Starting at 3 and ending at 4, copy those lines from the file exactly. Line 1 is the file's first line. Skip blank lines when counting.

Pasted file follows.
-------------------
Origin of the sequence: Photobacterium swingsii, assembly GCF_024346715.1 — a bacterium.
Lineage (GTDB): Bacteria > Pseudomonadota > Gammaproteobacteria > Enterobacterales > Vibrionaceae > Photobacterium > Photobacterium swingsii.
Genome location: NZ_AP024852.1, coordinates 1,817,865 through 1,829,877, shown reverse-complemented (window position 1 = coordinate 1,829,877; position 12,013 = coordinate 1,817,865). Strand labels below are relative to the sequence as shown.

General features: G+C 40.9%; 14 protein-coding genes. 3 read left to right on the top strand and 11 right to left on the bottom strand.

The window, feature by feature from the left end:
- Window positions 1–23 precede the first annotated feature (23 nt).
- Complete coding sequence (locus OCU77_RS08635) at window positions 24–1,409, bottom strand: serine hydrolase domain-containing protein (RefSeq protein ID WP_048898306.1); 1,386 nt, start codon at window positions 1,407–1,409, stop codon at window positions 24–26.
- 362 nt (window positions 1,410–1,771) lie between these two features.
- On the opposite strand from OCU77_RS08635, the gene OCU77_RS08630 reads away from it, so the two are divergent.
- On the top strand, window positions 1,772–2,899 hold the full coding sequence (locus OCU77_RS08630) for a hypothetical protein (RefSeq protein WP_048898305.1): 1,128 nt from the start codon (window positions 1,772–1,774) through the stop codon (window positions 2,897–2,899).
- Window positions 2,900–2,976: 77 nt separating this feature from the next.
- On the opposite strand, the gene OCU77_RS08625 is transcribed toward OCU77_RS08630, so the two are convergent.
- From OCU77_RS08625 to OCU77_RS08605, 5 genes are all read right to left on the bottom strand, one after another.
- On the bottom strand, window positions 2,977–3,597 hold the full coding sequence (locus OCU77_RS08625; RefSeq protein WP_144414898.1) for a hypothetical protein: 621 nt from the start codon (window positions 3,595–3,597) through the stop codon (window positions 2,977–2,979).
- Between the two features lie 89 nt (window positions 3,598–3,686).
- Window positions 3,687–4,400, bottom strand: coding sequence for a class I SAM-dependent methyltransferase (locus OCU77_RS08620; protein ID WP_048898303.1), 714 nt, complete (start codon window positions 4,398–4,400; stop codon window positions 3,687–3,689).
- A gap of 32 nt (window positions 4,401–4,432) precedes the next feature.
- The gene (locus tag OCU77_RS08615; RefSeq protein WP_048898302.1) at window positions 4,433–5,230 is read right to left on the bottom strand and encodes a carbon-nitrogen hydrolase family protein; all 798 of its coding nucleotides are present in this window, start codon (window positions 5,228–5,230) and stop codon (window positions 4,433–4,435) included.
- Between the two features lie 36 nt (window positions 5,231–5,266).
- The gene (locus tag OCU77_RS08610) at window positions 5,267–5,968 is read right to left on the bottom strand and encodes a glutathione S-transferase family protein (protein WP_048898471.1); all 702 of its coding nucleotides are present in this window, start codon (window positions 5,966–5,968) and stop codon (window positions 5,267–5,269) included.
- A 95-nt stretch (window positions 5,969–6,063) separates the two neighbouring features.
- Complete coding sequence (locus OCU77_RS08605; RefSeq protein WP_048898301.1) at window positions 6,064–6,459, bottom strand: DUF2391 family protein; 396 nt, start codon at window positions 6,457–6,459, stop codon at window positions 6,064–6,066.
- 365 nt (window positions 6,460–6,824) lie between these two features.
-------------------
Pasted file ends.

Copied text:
Genome location: NZ_AP024852.1, coordinates 1,817,865 through 1,829,877, shown reverse-complemented (window position 1 = coordinate 1,829,877; position 12,013 = coordinate 1,817,865). Strand labels below are relative to the sequence as shown.

General features: G+C 40.9%; 14 protein-coding genes. 3 read left to right on the top strand and 11 right to left on the bottom strand.